Press bodies unite to fight freedom threat

An international coalition of media organisations has launched a campaign to fight back against sports organisers’ increasing attempts to influence the freedom of the press.

AIPS, the international sports writers’ association to which the SJA is affiliated, has grown concerned and frustrated at the movement to price and sell sponsorship of forms, facts and methods of expression, which belong properly in the public domain.

SJA member Keir Radnedge attended the campaign’s initial meeting in London in his role as chairman of the AIPS football commission. He said: “It’s a relief to find that sports writers are not the only people concerned about the attempts by federations to control the dissemination of news and opinions.”

The initial forum was hosted in London on June 25 by the Newspaper Publishers Association, which represents the British national newspapers.

More than 30 international media organisations were represented. These included the European Publishers Council (EPC), the European Newspaper Publishers Association (ENPA), World Association of Newspapers (WAN), members of the Association of International News Agencies (AINA) and the British Society of Editors (SoE).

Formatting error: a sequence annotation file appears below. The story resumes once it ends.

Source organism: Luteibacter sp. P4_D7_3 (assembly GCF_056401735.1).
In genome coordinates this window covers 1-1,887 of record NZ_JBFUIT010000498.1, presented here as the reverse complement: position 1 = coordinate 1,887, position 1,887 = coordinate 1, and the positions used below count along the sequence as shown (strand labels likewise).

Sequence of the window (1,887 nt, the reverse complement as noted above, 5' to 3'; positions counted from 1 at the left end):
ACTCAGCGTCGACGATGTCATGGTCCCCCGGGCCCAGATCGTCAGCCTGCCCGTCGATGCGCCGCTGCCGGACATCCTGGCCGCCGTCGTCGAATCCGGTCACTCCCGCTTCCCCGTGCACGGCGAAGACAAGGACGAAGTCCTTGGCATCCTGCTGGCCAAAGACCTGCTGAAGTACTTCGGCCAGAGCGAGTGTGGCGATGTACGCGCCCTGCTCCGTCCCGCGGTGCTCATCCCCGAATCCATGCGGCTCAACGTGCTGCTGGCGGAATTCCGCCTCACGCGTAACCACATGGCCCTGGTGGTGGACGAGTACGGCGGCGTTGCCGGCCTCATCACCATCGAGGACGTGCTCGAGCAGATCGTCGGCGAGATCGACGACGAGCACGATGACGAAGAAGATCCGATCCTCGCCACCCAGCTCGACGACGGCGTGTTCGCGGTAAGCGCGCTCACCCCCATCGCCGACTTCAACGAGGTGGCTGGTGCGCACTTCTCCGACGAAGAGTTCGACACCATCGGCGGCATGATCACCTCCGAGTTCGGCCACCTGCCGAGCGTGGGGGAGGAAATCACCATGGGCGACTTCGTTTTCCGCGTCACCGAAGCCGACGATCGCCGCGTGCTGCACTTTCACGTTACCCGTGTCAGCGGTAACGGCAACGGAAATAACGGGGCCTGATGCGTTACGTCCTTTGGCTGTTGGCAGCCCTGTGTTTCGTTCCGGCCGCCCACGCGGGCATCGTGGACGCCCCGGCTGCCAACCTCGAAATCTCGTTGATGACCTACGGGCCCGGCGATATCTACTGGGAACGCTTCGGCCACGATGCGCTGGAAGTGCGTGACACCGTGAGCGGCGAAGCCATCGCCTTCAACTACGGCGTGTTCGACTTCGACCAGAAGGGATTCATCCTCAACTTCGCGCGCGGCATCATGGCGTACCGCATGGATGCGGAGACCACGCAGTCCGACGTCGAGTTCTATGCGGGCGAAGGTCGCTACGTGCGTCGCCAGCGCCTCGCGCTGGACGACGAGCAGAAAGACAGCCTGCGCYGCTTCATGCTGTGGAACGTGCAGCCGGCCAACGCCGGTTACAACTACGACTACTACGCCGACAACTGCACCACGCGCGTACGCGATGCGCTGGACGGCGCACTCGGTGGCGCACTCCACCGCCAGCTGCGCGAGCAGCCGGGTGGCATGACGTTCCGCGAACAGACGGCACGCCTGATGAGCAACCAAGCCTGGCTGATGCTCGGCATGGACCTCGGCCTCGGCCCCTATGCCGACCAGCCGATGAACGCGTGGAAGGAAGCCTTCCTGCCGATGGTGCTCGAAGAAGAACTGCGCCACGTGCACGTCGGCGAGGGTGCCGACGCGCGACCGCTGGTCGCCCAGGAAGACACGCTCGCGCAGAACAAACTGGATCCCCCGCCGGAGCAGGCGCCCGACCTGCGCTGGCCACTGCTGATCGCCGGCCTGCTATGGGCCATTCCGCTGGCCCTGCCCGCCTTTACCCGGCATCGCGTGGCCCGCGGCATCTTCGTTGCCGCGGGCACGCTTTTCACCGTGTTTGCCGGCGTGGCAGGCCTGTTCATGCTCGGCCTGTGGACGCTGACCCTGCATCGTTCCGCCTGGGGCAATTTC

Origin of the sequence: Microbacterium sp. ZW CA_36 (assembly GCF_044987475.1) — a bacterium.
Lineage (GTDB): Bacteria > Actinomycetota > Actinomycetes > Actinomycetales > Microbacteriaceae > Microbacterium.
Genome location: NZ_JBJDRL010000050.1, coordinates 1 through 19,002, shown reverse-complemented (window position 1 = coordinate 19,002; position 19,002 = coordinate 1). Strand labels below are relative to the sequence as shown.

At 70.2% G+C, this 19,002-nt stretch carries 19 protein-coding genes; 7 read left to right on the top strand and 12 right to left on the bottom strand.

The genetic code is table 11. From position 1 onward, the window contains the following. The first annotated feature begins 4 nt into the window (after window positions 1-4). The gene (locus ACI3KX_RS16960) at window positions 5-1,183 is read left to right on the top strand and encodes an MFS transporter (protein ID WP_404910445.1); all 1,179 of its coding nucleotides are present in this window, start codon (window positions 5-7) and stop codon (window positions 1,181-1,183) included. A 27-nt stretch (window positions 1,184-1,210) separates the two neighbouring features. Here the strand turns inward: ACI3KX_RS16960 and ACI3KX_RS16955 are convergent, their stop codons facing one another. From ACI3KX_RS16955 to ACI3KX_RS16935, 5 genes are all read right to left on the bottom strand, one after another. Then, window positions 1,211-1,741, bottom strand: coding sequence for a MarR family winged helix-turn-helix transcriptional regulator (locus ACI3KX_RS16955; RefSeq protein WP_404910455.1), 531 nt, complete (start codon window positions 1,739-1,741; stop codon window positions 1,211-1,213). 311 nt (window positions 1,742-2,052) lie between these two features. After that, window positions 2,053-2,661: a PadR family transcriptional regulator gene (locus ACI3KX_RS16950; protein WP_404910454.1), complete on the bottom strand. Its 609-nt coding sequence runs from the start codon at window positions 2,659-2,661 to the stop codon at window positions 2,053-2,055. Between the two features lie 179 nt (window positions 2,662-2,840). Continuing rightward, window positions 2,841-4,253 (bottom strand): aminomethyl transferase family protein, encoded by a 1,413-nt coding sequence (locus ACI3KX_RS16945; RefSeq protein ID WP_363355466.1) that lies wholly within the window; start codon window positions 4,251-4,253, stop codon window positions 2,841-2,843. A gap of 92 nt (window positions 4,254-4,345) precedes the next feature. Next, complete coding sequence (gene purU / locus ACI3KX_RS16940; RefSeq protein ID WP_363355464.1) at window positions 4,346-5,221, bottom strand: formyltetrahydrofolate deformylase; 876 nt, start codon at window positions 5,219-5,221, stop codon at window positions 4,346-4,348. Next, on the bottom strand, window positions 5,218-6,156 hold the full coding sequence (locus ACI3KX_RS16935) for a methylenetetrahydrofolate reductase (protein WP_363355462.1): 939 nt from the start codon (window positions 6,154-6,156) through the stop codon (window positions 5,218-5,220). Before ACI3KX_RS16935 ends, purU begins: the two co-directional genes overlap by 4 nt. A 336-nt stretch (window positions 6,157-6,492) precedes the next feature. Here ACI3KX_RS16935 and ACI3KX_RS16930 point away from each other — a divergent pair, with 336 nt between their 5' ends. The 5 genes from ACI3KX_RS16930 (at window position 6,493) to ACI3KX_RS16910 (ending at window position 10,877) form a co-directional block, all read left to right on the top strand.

Further support came from media bodies in Australia, France, Germany, Ireland, New Zealand, Portugal and the United States.

“In exchange for permission to attend a major sports events, journalists are often contractually, through accreditation terms and conditions, obliged to limit the timing and volume of reports, images and scores, especially during an event when the public appetite for news is greatest,” a statement issued after the meeting said.

This development follows the success of a campaign by WAN, in co-operation with other major media groups last year, which forced Fifa to remove restrictions on coverage of the 2006 World Cup in Germany, including intended delays and volume controls on newspaper websites.

Another catalyst for the meeting were the restrictions on free reporting being imposed for the Rugby World Cup in France in September.

The meeting condemned the International Rugby Board for “failing to recognise fully the direct contribution a free press makes to the public interest in their events as well as the indirect value given to event partners such as sponsors.”

See how the Guardian Unlimited followed up on our story by clicking here

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